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|Title:||The use of artificial neural networks for the prediction of water quality parameters|
|Citation:||Water Resources Research, 1996; 32(4):1013-1022|
|Publisher:||American Geophysical Union|
|Holger R. Maier and Graeme C. Dandy|
|Abstract:||This paper presents the use of artificial neural networks (ANNs) as a viable means of forecasting water quality parameters. A review of ANNs is given, and a case study is presented in which ANN methods are used to forecast salinity in the River Murray at Murray Bridge (South Australia) 14 days in advance. It is estimated that high salinity levels in the Murray cause $US 22 million damage per year to water users in Adelaide. Previous studies have shown that the average salinity of the water supplied to Adelaide could be reduced by about 10% if pumping from the Murray were to be scheduled in an optimal manner. This requires forecasts of salinity several weeks in advance. The results obtained were most promising. The average absolute percentage errors of the independent 14-day forecasts for four different years of data varied from 5.3% to 7.0%. The average absolute percentage error obtained as part of a real-time forecasting simulation for 1991 was 6.5%.|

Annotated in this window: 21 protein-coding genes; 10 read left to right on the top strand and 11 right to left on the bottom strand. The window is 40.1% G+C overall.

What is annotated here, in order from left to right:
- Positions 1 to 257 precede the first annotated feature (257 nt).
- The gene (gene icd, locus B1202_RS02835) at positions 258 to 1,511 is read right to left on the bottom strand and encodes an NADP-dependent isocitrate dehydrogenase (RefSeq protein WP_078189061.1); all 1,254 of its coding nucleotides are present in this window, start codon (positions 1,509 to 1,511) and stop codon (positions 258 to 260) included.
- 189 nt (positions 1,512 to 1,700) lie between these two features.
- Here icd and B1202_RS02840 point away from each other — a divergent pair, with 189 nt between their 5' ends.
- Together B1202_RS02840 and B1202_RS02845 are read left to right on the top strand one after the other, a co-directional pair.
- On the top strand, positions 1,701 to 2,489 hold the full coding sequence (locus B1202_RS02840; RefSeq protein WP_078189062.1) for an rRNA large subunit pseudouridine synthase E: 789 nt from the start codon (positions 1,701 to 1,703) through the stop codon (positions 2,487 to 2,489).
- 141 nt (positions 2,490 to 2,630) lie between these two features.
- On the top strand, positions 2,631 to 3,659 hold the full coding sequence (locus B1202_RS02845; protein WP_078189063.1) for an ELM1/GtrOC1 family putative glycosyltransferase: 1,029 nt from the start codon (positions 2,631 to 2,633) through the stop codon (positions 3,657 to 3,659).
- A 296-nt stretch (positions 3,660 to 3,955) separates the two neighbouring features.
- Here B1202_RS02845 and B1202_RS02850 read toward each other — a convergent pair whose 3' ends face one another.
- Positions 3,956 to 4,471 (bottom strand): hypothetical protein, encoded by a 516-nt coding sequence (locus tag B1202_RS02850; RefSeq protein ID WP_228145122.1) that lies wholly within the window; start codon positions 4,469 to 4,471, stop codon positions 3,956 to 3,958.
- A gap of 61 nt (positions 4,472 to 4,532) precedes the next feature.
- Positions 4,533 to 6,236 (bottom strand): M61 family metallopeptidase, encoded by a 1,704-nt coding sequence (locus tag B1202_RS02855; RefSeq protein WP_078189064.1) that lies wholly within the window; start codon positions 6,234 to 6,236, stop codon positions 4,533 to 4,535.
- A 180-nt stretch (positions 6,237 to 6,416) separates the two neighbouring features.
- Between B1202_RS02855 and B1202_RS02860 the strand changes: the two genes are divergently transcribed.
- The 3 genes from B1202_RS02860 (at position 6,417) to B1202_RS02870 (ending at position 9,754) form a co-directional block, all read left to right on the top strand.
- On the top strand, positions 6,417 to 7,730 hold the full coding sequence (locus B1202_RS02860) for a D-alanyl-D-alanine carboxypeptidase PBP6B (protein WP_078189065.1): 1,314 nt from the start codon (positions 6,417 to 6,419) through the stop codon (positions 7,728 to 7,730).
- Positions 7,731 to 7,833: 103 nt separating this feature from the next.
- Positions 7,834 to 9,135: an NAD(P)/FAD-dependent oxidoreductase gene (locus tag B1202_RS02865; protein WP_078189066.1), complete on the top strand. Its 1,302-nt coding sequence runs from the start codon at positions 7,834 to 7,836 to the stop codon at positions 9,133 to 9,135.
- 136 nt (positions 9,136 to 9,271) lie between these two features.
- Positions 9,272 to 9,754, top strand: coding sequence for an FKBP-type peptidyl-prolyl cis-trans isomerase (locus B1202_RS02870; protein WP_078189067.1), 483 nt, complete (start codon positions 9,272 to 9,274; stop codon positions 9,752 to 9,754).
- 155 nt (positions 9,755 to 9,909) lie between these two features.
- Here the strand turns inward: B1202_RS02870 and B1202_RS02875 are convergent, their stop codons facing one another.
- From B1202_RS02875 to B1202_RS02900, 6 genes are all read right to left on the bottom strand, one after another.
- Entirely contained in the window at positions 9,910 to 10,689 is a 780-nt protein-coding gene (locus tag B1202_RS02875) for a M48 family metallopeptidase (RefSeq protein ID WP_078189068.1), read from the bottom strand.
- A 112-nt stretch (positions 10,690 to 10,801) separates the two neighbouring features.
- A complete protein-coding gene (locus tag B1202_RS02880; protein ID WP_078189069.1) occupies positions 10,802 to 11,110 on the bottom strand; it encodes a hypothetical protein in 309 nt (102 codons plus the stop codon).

|Rights:||Copyright 1996 by the American Geophysical Union.|
|Appears in Collections:||Civil and Environmental Engineering publications|
Environment Institute publications
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